Penalty kicks to determine championships? Nah

In double overtime, DU came within about eight minutes of a penalty kick shootout against Wake Forest at the NCAA College Cup in Houston. Stanford then had a crazy 10-round shootout against North Carolina. Then, in the final on Sunday, Stanford won again, this time over Wake Forest, in a 5-4 shootout. To top it off, the Seattle Sounders won the 2016 Major League Soccer championship on Saturday, beating Toronto FC in the MLS Cup final on penalty kicks after 120 minutes failed to yield a single goal.

There has to be a better way.

Following Denver’s loss in at the College Cup in Houston, we had a few beers – well, maybe more than a few as we watched the Stanford-UNC match, two OT periods, and the never-ending shootout won by eventual champion Stanford.

Image result for Stanford UNC penalty kick
University of North Carolina’s Alex Comsia took his shot on goal after Stanford and UNC traded 20 shots – and missed.

A shootout is taken from 11 meters (approximately 12 yards) out from the goal, on the penalty mark. The goal posts are 8 yards apart and the top bar is 8 feet high.

The whole thing seems anticlimactic, especially after a tight, well-fought match, doesn’t it? Also, the act of ‘a penalty kick’ resolves the match outside the normal flow of a game. This may be a better idea:

  • If a shootout is the only way to resolve a match, move the shot out to 13 meters to increase the skill required by both the penalty taker and the keeper. The current distance often rewards the goalie with the best case of ESP.
  • Better yet, college hockey’s NCHC has an argurably great idea to break ties by testing the skills of offensive and defensive players. The NCHC OT rules have players go 3-on-3 after the normal 5 minutes of 5-on-5 overtime. In soccer, why not have two players start at midfield against a keeper and one defender? A 2 on 1 break is how the DU-Wake Forest Game ended in regulation and it demonstrated a high level of execution to score the winning goal by the Demon Deacons.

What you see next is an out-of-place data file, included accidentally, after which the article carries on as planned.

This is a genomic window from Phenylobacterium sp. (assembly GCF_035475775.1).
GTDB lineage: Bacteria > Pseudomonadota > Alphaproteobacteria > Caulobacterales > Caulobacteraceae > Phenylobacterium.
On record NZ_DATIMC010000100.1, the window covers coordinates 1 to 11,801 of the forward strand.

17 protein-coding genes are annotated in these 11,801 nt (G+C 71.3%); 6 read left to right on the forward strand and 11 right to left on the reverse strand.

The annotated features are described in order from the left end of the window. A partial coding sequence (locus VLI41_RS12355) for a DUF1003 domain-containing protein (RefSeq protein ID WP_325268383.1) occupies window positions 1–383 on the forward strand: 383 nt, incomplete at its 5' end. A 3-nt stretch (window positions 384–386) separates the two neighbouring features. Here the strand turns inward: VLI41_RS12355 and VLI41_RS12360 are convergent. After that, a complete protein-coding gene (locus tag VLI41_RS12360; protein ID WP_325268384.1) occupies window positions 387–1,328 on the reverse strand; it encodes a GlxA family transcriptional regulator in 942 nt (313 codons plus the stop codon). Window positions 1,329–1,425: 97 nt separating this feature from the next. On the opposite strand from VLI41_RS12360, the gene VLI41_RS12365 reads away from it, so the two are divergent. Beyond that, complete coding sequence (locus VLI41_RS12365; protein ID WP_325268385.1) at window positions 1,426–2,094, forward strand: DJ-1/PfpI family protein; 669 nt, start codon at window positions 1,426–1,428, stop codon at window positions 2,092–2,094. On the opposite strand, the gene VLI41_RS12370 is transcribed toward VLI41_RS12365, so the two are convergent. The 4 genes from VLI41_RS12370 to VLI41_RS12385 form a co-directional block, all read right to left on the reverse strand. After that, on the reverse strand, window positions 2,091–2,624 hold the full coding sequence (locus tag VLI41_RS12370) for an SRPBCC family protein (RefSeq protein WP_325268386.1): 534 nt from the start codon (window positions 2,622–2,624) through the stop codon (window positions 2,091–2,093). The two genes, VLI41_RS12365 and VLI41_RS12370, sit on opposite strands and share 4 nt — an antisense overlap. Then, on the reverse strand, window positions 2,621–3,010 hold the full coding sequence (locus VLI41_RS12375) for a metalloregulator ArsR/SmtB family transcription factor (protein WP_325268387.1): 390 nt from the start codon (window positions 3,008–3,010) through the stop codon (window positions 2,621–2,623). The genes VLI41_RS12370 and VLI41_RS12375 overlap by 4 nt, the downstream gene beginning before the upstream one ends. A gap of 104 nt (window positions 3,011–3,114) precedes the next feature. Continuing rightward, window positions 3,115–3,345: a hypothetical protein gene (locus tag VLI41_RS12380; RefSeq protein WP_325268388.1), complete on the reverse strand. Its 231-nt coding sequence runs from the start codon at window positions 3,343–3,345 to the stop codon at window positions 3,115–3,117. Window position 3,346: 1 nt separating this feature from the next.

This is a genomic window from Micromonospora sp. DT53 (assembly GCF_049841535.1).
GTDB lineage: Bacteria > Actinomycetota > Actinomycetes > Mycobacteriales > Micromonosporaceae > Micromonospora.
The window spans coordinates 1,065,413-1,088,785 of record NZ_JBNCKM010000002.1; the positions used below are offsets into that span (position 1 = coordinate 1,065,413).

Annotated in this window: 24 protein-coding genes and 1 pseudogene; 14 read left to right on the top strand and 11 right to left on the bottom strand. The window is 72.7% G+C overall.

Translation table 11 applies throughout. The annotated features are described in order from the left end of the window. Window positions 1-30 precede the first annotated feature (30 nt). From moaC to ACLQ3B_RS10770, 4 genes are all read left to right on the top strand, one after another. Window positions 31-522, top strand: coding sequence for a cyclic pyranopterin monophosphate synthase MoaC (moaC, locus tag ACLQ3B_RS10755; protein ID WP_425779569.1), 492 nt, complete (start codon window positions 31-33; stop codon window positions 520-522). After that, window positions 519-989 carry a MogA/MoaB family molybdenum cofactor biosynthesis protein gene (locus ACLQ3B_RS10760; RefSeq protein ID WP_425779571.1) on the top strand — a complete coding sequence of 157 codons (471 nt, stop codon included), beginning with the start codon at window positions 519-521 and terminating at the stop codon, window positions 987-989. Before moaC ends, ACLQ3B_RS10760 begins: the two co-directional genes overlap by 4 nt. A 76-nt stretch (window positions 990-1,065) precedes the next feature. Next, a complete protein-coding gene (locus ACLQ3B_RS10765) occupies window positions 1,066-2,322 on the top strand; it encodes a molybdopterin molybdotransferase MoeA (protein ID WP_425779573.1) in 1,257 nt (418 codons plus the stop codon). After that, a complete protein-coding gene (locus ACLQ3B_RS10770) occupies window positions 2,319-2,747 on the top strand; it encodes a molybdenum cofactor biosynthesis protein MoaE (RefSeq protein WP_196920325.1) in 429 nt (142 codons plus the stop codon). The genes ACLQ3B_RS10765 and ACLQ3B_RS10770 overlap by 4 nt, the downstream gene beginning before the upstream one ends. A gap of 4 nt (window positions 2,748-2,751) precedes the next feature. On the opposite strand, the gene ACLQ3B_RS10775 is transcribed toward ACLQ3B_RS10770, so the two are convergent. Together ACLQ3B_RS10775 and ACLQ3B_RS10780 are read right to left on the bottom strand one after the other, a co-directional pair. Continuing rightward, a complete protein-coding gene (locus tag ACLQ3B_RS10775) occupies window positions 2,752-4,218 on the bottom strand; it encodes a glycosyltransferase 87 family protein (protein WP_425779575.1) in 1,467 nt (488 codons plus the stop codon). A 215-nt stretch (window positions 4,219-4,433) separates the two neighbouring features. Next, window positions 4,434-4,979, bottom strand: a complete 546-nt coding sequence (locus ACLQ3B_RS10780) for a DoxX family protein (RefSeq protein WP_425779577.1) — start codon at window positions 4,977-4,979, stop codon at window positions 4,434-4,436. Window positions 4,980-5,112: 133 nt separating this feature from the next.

What do you think? Should the current shootout procedures be followed, especially for Championship matches, or do the current rules need to be changed?

4 thoughts on “Penalty kicks to determine championships? Nah”

  1. I watched the MLS final (rooting hard for Toronto as I was ticked off at Seattle for beating Colorado) and it was just a really crappy way to end it.

    Unfortunately I don’t know enough about soccer to know how to fix it, it seems the players are exhausted after a full game and extra time, so at some point you have to do something that doesn’t require them running around any more.

    Even with that, some version of your second idea seems like it would work and it would be much closer to the actual game of soccer than penalty kicks, so I would like to see it!

    Liked by 1 person

  2. I don’t really see an alternative right now, other than maybe extending the overtime periods from 10 minutes to 20 minutes. Not sure if trying something like 8-on-8 (as opposed to 11-on-11) during OT would make enough of a difference. I don’t like the idea of the 2-on-1 break as a substitute or PK’s on first glance, but maybe a league somewhere can experiment with these things and see how they work.

    As a sidenote, I wasn’t too thrilled with the Wake Forest fans behind the goal during the shootout with Stanford. Not sure why it bugged me, just seemed like poor sportsmanship (especially the waving of the signs, etc.), I’m glad that Stanford was able to shut them up.

    Liked by 1 person

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